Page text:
USA: Future Looks Bright for Delaware Dredging Project

Future Looks Bright for Delaware Dredging Project

Charles G. Kopp, Esq., Chairman of the Philadelphia Regional Port Authority, reports that two major financial developments related to the Delaware River Main Channel-Deepening Project will assure continued work on this critical regional economic development project in the months to come. After years of planning and preparation, the project to deepen the Delaware River’s main channel from 40 to 45 feet got underway in early 2010.

First, the U.S. Army Corps of Engineers announced during the first week of February that its FY 2012 Work Plan will include $16.9 million that will be exclusively reserved for the deepening project. These dollars, accessible immediately, will allow the Army Corps to deepen two additional sections, or “reaches”, of the project, totaling about 15 miles. Labeled Reaches A and AA, these areas are located in the portion of the Delaware River’s main channel that extends from Philadelphia’s Center City/South Philadelphia area south to Essington, Pennsylvania, a very busy section of the river. With the availability of these new funds, the deepening of these reaches is scheduled to begin in early August.

Secondly, shortly following the above announcement, the Obama administration revealed on Monday, February 13 that it will include $31 million in the President’s Budget for the deepening project. These funds, designated for the fiscal year starting October 1, are scheduled to be used to remove rock along the river bottom in the area of Marcus Hook, Pennsylvania.

These combined funds will go a long way to complete the project to deepen the 102-mile Delaware River shipping channel from 40 feet, its depth since World War II, to 45 feet. Already two reaches of the river channel, in the state of Delaware, have been completed using funds released by the Commonwealth of Pennsylvania through its independent state agency the Philadelphia Regional Port Authority (PRPA). PRPA is the local matching organization for the project, with the federal government providing the rest of the funds. These two recent announcements mark the first major release of funds from the federal government for the project.

These two announcements are wonderful news for the Port of Philadelphia and the thousands of men and women who make their living on our working waterfront,” said Chairman Kopp. “If cargo ships can’t get here because our water isn’t deep enough, this port- traditionally one of the busiest in the nation- simply won’t be able to survive, let alone thrive. It’s gratifying that the administration in Washington recognizes that fact, and showed its commitment to this region with the release of these funds.”

PRPA Executive Director James T. McDermott, Jr. acknowledged the invaluable assistance of many public officials to bring about the two funding announcements. “We have countless people to thank for their diligent efforts to bring about this great news. I must take a moment to acknowledge in particular Pennsylvania Governor Tom Corbett; Senator Robert Casey; Senator Pat Toomey; Congressman Robert Brady; Pennsylvania State Representative Bill Keller; State Senators Larry Farnese and Mike Stack; and our terrific Chairman, Charles Kopp, who in less than a year on the job has helped bring about such major progress on this project. I also acknowledge the many public officials from out of state, especially in Delaware, who came forward to help with this project, as well as a large coalition of business and labor leaders in the tri-state area.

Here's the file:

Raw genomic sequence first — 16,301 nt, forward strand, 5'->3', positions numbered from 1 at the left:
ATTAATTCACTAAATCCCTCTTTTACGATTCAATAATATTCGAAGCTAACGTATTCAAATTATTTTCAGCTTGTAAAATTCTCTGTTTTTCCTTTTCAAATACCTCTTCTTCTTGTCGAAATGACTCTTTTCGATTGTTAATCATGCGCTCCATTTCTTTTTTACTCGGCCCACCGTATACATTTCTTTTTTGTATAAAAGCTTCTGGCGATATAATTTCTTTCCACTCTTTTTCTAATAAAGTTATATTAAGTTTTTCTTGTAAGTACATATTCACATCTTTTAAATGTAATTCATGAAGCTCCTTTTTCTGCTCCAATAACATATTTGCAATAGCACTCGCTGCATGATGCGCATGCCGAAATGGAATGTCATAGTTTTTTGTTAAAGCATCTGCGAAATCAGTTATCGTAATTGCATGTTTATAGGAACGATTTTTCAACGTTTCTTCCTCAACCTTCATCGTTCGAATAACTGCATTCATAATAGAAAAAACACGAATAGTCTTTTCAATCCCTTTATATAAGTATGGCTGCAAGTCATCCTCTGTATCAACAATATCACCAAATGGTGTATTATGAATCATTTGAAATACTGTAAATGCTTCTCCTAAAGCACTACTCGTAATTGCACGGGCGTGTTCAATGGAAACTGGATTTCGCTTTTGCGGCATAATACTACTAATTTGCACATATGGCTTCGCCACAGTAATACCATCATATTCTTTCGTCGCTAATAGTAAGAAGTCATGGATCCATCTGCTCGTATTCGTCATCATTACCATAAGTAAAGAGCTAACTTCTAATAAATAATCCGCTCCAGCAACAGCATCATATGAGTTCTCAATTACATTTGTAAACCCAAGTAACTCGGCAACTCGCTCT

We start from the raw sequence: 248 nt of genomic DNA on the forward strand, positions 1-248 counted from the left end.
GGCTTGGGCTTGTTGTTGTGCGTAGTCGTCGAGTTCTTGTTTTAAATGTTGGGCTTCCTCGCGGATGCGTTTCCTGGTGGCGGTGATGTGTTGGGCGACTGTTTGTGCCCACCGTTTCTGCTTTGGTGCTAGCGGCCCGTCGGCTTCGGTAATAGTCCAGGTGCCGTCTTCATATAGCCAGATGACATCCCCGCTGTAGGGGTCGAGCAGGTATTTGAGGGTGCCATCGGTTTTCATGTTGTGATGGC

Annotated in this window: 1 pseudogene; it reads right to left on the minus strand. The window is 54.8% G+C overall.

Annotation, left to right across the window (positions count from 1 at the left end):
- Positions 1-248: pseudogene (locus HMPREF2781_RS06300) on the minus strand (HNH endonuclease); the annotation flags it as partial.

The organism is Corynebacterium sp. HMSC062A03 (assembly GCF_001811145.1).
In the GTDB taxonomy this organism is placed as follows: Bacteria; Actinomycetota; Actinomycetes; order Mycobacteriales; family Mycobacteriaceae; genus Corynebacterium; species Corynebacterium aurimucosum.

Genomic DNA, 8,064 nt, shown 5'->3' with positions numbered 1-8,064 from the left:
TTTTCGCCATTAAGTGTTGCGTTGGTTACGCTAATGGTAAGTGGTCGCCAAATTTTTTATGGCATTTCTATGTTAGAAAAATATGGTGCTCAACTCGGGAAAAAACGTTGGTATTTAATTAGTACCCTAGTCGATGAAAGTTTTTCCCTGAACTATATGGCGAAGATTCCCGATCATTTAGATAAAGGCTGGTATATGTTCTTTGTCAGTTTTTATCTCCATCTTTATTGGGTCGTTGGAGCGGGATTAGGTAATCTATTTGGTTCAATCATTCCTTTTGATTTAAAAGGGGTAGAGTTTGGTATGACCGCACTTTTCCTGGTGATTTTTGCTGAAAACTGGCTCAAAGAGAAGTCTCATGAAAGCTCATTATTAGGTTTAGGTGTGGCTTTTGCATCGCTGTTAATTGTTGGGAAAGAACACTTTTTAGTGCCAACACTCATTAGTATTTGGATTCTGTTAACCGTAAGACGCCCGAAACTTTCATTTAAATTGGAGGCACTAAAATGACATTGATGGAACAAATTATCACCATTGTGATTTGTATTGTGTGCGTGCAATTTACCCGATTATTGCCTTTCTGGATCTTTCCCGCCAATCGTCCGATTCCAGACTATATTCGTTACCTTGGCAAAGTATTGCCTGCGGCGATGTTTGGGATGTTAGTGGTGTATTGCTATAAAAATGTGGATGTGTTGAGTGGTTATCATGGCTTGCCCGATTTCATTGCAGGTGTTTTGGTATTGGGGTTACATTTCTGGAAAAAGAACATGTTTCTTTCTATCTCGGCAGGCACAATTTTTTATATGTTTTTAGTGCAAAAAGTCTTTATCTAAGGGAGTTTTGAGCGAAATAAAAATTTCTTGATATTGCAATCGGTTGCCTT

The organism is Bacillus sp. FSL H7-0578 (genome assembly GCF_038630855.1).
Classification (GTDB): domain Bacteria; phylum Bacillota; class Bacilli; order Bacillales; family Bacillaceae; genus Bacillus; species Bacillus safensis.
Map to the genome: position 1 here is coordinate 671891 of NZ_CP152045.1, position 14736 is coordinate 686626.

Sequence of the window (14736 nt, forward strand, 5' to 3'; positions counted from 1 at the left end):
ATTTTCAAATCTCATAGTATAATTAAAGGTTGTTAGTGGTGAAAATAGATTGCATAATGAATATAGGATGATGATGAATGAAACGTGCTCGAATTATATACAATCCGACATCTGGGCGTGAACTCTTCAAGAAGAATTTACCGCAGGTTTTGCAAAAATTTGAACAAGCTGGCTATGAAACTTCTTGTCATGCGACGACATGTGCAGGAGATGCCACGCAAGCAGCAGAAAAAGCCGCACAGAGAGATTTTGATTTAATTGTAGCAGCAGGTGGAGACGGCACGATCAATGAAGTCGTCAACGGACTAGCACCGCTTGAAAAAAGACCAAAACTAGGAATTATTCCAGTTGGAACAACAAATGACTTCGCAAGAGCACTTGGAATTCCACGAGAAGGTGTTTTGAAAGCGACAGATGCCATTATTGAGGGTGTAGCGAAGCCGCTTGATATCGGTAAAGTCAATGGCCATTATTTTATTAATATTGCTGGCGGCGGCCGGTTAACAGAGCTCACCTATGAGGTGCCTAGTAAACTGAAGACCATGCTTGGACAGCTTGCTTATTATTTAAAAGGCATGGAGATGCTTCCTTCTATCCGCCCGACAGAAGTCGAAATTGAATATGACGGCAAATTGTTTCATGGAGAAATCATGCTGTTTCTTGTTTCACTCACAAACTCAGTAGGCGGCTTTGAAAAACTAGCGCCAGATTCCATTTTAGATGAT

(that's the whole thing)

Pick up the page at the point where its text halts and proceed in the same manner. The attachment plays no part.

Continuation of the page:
Countless economic studies over the past two decades have proven that the ports of the Delaware River, which encompass dozens of public and private facilities in Pennsylvania, New Jersey, and Delaware, must respond to the carrier industry’s production of larger, deeper-draft ships if our region’s ports are to remain viable. Countless other studies have also demonstrated that the Delaware River Main Channel-Deepening Project is the safest, cleanest, and most economically stable way to allow the Delaware River’s regional ports to welcome and service these new modern vessels, vessels that will go elsewhere if they can’t come to our region.

At present, the ports of the Delaware River, which include the many public facilities of the Philadelphia Regional Port Authority, contribute $6 billion to the regional economy, over 75,000 direct and indirect jobs, and over $150 million in state and local taxes.

The Philadelphia Regional Port Authority (PRPA) is an independent agency of the Commonwealth of Pennsylvania charged with the management, maintenance, marketing, and promotion of publicly owned port facilities along the Delaware River in Philadelphia, as well as strategic planning throughout the port district. PRPA works with its terminal operators to modernize, expand, and improve its facilities, and to market those facilities to prospective port users. Port cargoes and the activities they generate are responsible for thousands of direct and indirect jobs in the Philadelphia area and throughout Pennsylvania.


Dredging Today Staff, February 20, 2012; Image: usace

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